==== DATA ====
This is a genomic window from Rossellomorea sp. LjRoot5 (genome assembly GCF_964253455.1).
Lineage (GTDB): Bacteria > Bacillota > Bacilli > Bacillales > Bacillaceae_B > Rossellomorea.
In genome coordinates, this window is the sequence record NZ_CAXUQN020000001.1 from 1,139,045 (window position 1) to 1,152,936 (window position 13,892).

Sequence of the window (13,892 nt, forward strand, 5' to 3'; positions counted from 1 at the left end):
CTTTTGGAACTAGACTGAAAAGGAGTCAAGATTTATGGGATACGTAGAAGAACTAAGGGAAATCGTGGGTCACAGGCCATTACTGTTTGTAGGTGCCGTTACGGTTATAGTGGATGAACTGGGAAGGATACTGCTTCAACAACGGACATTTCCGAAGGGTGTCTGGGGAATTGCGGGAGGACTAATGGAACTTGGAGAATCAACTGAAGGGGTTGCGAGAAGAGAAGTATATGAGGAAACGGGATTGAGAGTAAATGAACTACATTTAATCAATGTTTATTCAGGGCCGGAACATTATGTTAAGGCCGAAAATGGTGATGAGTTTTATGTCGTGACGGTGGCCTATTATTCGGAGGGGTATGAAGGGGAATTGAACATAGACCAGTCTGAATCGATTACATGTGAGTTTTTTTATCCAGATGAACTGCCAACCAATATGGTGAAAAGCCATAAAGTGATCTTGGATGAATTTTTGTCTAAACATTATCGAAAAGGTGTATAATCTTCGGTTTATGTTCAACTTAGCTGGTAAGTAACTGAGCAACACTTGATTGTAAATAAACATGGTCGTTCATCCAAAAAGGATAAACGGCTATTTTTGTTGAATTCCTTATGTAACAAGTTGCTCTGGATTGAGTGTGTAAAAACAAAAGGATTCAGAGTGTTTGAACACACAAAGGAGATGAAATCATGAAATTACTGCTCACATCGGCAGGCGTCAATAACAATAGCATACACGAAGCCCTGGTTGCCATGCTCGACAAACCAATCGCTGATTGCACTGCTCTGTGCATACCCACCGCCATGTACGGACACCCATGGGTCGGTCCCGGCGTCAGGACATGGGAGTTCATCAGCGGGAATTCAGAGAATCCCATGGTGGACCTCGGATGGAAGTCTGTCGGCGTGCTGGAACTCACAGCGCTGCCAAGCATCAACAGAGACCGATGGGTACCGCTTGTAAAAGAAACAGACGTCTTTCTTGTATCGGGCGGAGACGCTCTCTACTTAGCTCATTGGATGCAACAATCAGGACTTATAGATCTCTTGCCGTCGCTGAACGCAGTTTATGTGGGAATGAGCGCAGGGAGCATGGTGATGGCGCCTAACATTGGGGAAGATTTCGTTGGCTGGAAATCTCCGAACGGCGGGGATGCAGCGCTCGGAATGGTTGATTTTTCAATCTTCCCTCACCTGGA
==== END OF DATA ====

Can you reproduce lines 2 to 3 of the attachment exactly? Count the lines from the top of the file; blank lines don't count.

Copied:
Lineage (GTDB): Bacteria > Bacillota > Bacilli > Bacillales > Bacillaceae_B > Rossellomorea.
In genome coordinates, this window is the sequence record NZ_CAXUQN020000001.1 from 1,139,045 (window position 1) to 1,152,936 (window position 13,892).